Whereas Indian men can be really eager to talk to travelers, women in India often refrain from contact with men. It is an unfortunate fact that if you are a man and you approach a woman in India for even an innocuous purpose like asking for directions, you are putting her on the defensive. It is better to ask a man if one is available (there usually will be), or be extra respectful if you are asking a woman.

Female Travellers

India is a conservative country and some Western habits are perceived as dishonorable for a woman.

  • Outside of the larger cities, it is unusual for people of the opposite sex to touch each other in public. Even couples (married or otherwise) refrain from public displays of affection. Therefore, it is advised that you do not shake hands with a person of the opposite sex unless the other person extends his/her hand first. The greeting among Hindus is to bring your palms together in front of your chest, or simply saying 'Namaste', or 'Namaskar'. Both forms are equally polite and correct, if a little formal. Almost all the people (even if they don't know English) do understand a "Hi" or a "Hello".
  • Except in major cities (and only in trendy places or in high society) women do not smoke. Though in some rural areas women do smoke, but discreetly. A woman who smokes/drinks is associated with loose moral character in much of the rest of the country's growing middle class.
  • Places such as Discos/Dance clubs are less-conservative areas. It is good to leave your things at a hotel and head down there for a drink and some light conversation.
  • People are fully-clothed even at the beach. So, be sure to find out what the appropriate attire is for the beach you are visiting. In some rare places like Goa, where the visitors to beach are predominantly foreigners, it is permissible to wear bikinis on the beach but it is still offensive to go about dressed in western swim wear away from the beach. There are a few beaches where women (mostly foreigners) sunbathe topless but make sure there it is safe and accepted before you do so.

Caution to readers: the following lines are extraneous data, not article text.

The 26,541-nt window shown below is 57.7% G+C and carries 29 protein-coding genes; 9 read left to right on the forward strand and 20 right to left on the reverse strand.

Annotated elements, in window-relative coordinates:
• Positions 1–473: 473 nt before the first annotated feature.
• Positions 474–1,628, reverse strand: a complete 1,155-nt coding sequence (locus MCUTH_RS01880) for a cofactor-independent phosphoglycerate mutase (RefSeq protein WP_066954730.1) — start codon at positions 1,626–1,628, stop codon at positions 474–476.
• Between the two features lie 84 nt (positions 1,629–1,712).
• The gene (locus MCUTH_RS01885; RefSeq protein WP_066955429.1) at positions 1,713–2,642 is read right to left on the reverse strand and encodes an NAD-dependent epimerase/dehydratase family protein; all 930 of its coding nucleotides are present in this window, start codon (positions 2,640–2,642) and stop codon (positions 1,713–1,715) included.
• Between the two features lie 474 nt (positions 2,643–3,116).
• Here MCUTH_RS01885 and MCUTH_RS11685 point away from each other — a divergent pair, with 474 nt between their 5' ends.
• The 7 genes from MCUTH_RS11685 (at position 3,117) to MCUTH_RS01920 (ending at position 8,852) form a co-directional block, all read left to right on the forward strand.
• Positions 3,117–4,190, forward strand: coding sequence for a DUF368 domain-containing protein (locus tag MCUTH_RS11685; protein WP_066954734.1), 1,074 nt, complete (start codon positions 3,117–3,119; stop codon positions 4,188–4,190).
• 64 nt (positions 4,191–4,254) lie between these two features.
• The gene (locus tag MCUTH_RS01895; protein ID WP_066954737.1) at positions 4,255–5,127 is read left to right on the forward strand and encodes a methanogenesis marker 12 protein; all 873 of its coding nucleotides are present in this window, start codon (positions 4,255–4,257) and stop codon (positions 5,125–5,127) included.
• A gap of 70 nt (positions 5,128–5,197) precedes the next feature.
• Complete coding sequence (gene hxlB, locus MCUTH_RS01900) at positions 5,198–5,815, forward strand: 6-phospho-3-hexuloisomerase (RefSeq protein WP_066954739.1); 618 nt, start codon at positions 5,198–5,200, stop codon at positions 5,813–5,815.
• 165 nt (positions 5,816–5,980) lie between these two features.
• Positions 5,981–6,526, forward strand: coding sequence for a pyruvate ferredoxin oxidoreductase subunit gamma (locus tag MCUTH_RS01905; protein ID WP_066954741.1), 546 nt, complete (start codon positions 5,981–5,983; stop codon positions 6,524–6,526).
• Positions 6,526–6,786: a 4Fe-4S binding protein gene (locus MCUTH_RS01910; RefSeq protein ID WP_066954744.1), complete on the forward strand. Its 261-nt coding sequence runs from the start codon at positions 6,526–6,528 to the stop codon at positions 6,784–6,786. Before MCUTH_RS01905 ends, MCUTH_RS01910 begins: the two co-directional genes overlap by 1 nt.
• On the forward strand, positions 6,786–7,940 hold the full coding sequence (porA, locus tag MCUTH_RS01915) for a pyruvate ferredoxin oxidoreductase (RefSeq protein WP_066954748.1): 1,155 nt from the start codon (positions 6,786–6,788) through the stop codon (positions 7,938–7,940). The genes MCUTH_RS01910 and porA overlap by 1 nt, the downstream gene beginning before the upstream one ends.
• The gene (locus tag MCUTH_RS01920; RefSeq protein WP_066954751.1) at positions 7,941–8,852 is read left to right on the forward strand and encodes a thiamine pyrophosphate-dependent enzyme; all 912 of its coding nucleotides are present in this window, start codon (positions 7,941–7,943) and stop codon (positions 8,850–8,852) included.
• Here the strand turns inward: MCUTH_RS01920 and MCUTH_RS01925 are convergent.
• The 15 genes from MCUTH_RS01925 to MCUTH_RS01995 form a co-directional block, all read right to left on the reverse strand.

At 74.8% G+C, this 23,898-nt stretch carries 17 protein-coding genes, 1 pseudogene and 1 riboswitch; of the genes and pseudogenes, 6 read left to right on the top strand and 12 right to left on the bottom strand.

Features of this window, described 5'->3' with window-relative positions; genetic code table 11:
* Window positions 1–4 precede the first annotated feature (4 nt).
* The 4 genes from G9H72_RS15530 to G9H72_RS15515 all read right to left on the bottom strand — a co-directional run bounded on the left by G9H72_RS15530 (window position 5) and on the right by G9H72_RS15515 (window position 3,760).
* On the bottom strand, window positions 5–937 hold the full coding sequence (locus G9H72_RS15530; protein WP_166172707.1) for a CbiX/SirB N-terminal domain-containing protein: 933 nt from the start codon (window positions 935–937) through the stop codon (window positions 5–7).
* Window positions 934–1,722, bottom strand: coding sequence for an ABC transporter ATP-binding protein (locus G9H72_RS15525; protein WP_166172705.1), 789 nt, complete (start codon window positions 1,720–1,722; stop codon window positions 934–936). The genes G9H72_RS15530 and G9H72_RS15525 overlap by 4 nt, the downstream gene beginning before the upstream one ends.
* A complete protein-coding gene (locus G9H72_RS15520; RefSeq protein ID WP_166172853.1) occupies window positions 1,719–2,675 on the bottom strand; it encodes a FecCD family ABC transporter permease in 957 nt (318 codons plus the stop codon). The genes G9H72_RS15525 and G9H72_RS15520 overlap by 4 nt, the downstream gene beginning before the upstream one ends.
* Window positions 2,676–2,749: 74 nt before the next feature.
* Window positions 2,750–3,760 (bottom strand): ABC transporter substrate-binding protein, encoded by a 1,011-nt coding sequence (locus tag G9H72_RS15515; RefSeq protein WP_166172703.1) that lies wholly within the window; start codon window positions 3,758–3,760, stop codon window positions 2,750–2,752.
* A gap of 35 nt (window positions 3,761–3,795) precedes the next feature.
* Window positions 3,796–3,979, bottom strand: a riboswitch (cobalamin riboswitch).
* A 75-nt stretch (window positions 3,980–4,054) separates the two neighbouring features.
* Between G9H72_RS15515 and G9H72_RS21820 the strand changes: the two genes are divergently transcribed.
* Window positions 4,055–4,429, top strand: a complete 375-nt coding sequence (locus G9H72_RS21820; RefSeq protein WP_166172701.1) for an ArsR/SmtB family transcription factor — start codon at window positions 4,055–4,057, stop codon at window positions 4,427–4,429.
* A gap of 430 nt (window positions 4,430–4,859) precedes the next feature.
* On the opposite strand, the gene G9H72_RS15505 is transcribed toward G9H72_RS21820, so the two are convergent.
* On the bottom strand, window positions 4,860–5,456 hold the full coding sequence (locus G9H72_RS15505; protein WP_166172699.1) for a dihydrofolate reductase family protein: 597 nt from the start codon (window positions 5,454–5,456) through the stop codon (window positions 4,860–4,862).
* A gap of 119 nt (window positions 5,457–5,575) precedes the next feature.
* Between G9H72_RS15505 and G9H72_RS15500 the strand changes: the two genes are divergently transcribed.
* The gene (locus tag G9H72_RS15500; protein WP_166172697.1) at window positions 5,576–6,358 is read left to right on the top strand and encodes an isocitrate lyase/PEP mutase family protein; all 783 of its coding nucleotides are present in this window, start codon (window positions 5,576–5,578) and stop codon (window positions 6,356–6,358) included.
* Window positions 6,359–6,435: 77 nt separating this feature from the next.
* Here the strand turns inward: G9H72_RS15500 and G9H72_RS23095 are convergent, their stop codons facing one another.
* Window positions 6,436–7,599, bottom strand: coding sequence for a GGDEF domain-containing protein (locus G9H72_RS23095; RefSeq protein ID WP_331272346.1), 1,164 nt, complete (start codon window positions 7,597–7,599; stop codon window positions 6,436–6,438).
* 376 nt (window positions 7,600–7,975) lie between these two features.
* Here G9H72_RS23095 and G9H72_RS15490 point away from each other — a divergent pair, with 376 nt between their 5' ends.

• It's not so safe to walk on the street if you are solo female traveller. Sex crime against tourists are occuring in some tourists spots. If you have to, you should wear dress modestly. Never walk on the street or take a taxi or auto-ricksaw with provocative clothes such as tight shorts, miniskirt, sports bra, tanktop, or other clothes which expose much skin.
  • In local/suburban trains, there are usually cars reserved only for women and designated as such on their front. This reserved car is usually (but not always) the third last compartment.
  • In most buses (private and public) a few seats at the front of the bus are reserved for women, Usually these seats will be occupied by men and, very often, they vacate the place when a female stands near gesturing her intention to sit there. In many parts of the country, women will not share a seat with a man other than her spouse. If you sit near a man, he may stand up from the seat and give the place to you; this is a sign of respect, NOT rudeness.
  • Street parties for holidays are usually filled with crowds of inebriated men. During festivals such as Holi, New Year's Eve, and even Christmas Eve, women can be subjected to groping and sexually aggressive behaviour from these crowds, particularly in the northern and some western parts. It is unsafe for women to attend these festivities alone.
  • Friendly conversation with men you meet on trains, etc. is often confused with flirtation/availability. In some scenarios, this can lead to unexpected sexual advances (this happens to Indian women as well, not just Westerners). Befriending Indian women, however, can be a wonderful experience for female travellers, though you might have to initiate conversation.
  • It's not disrespectful for a woman to tell a man eager to talk to her that she doesn't want to talk - so if a man's behaviour makes you uncomfortable, say so firmly.
  • Dressing in traditional Indian clothes, such as salwaar kameez (comfortable) or saree (more formal and difficult to wear) will generally garner Western women more respect in the eyes of locals. Show some enthusiasm for the traditional Indian way of life and you may find that men will treat you more like a 'lady' than an object.
  • "Eve Teasing" is the most common term used in Indian English to refer to anything from unwanted verbal advances to physical sexual assault.